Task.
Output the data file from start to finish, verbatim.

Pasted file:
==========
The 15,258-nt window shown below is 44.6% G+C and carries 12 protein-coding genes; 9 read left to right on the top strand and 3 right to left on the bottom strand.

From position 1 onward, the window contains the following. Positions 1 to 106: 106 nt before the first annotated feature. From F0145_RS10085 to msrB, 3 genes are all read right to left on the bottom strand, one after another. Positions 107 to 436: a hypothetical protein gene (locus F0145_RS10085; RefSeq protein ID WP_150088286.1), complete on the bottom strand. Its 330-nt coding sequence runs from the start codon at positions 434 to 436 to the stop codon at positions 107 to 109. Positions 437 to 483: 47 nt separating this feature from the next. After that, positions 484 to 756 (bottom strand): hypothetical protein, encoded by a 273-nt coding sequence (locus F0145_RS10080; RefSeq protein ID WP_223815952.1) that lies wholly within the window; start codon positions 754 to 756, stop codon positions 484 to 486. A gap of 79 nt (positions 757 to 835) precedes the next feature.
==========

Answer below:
The 15,258-nt window shown below is 44.6% G+C and carries 12 protein-coding genes; 9 read left to right on the top strand and 3 right to left on the bottom strand.

From position 1 onward, the window contains the following. Positions 1 to 106: 106 nt before the first annotated feature. From F0145_RS10085 to msrB, 3 genes are all read right to left on the bottom strand, one after another. Positions 107 to 436: a hypothetical protein gene (locus F0145_RS10085; RefSeq protein ID WP_150088286.1), complete on the bottom strand. Its 330-nt coding sequence runs from the start codon at positions 434 to 436 to the stop codon at positions 107 to 109. Positions 437 to 483: 47 nt separating this feature from the next. After that, positions 484 to 756 (bottom strand): hypothetical protein, encoded by a 273-nt coding sequence (locus F0145_RS10080; RefSeq protein ID WP_223815952.1) that lies wholly within the window; start codon positions 754 to 756, stop codon positions 484 to 486. A gap of 79 nt (positions 757 to 835) precedes the next feature.